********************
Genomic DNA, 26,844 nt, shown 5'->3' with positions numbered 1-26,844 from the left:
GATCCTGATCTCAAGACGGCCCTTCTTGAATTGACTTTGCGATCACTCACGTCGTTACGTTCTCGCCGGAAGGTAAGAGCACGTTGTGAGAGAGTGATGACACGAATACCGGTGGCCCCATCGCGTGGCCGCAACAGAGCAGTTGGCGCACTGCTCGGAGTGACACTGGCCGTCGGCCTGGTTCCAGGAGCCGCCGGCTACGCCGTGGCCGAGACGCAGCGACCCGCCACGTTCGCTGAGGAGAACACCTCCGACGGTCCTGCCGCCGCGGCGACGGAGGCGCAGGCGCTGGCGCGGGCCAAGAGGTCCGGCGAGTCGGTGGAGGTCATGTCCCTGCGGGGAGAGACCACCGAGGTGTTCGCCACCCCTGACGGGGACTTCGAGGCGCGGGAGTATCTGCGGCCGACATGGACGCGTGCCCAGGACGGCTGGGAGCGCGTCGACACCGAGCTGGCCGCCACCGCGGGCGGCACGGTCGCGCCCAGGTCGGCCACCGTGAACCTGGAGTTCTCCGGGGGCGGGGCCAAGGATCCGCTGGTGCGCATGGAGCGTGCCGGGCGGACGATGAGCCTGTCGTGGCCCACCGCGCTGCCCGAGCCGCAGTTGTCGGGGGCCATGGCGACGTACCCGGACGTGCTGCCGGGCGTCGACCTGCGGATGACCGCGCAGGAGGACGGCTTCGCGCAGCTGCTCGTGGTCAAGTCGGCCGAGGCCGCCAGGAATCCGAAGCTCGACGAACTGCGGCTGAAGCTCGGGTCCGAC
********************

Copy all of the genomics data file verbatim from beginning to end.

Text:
Genomic DNA, 26,844 nt, shown 5'->3' with positions numbered 1-26,844 from the left:
GATCCTGATCTCAAGACGGCCCTTCTTGAATTGACTTTGCGATCACTCACGTCGTTACGTTCTCGCCGGAAGGTAAGAGCACGTTGTGAGAGAGTGATGACACGAATACCGGTGGCCCCATCGCGTGGCCGCAACAGAGCAGTTGGCGCACTGCTCGGAGTGACACTGGCCGTCGGCCTGGTTCCAGGAGCCGCCGGCTACGCCGTGGCCGAGACGCAGCGACCCGCCACGTTCGCTGAGGAGAACACCTCCGACGGTCCTGCCGCCGCGGCGACGGAGGCGCAGGCGCTGGCGCGGGCCAAGAGGTCCGGCGAGTCGGTGGAGGTCATGTCCCTGCGGGGAGAGACCACCGAGGTGTTCGCCACCCCTGACGGGGACTTCGAGGCGCGGGAGTATCTGCGGCCGACATGGACGCGTGCCCAGGACGGCTGGGAGCGCGTCGACACCGAGCTGGCCGCCACCGCGGGCGGCACGGTCGCGCCCAGGTCGGCCACCGTGAACCTGGAGTTCTCCGGGGGCGGGGCCAAGGATCCGCTGGTGCGCATGGAGCGTGCCGGGCGGACGATGAGCCTGTCGTGGCCCACCGCGCTGCCCGAGCCGCAGTTGTCGGGGGCCATGGCGACGTACCCGGACGTGCTGCCGGGCGTCGACCTGCGGATGACCGCGCAGGAGGACGGCTTCGCGCAGCTGCTCGTGGTCAAGTCGGCCGAGGCCGCCAGGAATCCGAAGCTCGACGAACTGCGGCTGAAGCTCGGGTCCGAC